Debra Weatherford was one of seven truckers sitting in the shade of their rigs in West Palm Beach waiting to hear their next destination and wondering where they would get their next supply of diesel fuel.
“Once we left Jacksonville, it got harder to find diesel. Right now we’re waiting to find out where we go next,” said Weatherford, who has been delivering industrial-size generators to Tampa, Sarasota and Palm Beach County.
One man was so desperate for ice that he shot the lock off a freezer. St. Lucie County said fights had broken out and Palm Beach County said more than 200 people were arrested for violating curfews.
Water, ice in great demand
Along with state and nonprofit agencies’ recovery help, FEMA has more than 2.6 million gallons of water and 7.3 million pounds of ice available for Florida and more than 2,700 agency workers are helping with recovery efforts.
Home Depot Inc. and Lowe’s Companies Inc., the nation’s top home improvement chains, said they were shipping in thousands of portable generators.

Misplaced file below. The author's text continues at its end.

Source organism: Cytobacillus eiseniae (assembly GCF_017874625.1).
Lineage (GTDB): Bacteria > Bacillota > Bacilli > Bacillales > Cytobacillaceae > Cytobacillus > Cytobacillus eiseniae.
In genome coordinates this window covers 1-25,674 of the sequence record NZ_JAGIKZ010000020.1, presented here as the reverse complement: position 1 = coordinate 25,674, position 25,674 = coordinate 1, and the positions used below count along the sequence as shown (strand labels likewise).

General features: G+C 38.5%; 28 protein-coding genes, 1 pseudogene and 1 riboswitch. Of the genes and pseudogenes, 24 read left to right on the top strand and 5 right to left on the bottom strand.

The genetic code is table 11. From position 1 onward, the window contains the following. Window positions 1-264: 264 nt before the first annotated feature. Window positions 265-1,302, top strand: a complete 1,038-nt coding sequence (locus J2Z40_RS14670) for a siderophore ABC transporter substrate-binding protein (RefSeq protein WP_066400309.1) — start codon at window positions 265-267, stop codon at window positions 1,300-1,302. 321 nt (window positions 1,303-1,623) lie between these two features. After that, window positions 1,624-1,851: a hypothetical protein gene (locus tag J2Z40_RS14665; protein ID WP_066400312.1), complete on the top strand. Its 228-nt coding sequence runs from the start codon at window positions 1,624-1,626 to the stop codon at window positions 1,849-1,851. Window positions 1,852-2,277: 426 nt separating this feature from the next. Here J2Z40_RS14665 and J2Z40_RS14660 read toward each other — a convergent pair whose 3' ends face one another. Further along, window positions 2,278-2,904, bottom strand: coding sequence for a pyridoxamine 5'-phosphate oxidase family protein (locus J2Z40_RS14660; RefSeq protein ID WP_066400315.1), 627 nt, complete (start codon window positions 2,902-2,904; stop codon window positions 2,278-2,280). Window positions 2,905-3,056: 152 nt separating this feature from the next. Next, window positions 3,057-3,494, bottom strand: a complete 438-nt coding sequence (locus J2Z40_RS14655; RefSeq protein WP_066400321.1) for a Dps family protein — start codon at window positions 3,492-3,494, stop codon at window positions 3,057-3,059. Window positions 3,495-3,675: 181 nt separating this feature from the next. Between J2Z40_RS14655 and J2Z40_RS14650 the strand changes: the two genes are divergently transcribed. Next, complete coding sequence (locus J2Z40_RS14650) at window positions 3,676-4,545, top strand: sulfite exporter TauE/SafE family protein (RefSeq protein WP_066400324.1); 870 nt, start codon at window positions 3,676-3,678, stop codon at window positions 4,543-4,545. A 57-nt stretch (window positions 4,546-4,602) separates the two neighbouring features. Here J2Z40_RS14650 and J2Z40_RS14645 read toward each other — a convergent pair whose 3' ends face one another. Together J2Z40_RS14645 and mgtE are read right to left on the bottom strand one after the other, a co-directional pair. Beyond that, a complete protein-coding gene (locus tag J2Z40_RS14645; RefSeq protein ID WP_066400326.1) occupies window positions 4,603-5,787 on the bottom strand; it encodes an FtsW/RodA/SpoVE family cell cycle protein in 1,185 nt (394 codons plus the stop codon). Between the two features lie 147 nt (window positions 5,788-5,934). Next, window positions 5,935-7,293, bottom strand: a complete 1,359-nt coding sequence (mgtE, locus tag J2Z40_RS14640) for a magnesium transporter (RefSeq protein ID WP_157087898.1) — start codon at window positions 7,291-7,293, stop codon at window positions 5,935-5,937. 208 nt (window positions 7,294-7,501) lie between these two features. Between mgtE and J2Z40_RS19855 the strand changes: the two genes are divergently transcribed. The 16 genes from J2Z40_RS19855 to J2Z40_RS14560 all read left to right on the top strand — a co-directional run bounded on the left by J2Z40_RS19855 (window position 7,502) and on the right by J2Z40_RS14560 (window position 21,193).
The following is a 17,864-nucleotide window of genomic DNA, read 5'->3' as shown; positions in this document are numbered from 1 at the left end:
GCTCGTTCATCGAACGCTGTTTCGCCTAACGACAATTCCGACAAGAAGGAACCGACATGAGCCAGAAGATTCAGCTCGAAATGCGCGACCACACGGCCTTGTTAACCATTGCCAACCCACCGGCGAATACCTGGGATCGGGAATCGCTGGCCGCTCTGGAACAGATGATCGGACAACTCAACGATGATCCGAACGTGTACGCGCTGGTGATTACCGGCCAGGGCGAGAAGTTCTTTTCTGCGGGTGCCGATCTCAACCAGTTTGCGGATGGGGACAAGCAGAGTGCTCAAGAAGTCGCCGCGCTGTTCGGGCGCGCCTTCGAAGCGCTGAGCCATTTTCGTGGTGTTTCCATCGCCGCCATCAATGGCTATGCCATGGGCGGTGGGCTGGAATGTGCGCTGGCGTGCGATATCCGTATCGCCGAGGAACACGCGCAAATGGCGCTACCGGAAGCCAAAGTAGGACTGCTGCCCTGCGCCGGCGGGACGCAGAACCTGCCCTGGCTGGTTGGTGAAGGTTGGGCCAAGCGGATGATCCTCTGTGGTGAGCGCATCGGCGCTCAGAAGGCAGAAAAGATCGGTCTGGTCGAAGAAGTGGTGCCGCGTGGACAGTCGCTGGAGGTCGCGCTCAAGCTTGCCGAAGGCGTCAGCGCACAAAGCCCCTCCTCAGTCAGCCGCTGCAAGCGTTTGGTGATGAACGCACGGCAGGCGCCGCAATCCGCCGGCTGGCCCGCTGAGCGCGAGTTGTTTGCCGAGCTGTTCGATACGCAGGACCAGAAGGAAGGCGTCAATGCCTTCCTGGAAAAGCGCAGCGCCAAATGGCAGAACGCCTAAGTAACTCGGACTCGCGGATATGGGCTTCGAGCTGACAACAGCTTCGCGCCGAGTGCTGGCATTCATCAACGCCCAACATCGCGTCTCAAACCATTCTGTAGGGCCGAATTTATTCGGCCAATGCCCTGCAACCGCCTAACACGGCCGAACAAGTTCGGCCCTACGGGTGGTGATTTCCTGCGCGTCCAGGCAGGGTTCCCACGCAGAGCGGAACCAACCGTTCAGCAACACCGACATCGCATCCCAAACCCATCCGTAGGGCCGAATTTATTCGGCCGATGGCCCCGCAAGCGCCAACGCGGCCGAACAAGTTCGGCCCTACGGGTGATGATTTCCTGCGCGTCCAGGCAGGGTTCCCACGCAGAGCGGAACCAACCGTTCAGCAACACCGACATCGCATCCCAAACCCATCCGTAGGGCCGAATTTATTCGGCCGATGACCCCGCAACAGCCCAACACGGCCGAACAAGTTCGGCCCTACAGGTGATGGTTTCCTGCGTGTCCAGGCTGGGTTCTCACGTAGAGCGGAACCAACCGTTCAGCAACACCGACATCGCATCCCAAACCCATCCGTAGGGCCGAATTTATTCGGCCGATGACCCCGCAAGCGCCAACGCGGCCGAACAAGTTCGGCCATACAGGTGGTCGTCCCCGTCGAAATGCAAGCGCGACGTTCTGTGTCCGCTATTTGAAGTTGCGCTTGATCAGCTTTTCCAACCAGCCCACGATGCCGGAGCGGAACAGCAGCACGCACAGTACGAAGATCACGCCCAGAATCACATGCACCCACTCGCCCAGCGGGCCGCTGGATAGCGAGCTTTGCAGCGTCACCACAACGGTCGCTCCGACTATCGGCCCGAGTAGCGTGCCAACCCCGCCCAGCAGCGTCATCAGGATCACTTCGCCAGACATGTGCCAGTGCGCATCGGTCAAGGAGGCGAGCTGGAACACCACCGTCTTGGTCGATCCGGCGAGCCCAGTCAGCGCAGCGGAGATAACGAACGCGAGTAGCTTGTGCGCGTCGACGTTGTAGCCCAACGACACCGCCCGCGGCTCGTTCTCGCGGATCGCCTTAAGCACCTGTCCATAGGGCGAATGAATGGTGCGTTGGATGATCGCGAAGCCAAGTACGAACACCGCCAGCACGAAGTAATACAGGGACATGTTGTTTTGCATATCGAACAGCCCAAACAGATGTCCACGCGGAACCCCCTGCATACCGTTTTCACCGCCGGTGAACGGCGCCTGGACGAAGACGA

Frances struck a wide stretch of Florida’s east coast early Sunday with wind of 105 mph and more than 13 inches of rain, peeling off roofs and flooding streets up to 4 feet deep. It weakened into a tropical storm before sweeping across the Gulf of Mexico and into the Panhandle on Labor Day, causing little damage there.
Heavy rain fell Wednesday on parts of Tennessee, North Carolina, Kentucky, West Virginia, Virginia, Ohio and Pennsylvania. On Tuesday, the storm’s remnants knocked out power to hundreds of thousands and closed schools in Alabama and Georgia. Some 180,000 Georgia Power customers remained without power Wednesday morning.
Hurricane Charley, the first half of Florida’s double-whammy, killed 27 people in the state last month and caused an estimated $6.8 billion in insured damage.
Florida chief financial officer Tom Gallagher estimated Frances’ insured damage Tuesday at $2 billion to $4 billion. Total damage is typically double the insured losses.
Florida’s farmers and citrus growers had groves full of damaged fruit and inundated fields, with some cattle standing in water up to their bellies. The state’s entire grapefruit crop could be lost, said Agriculture Commissioner Charles Bronson.
The Associated Press and Reuters contributed to this report.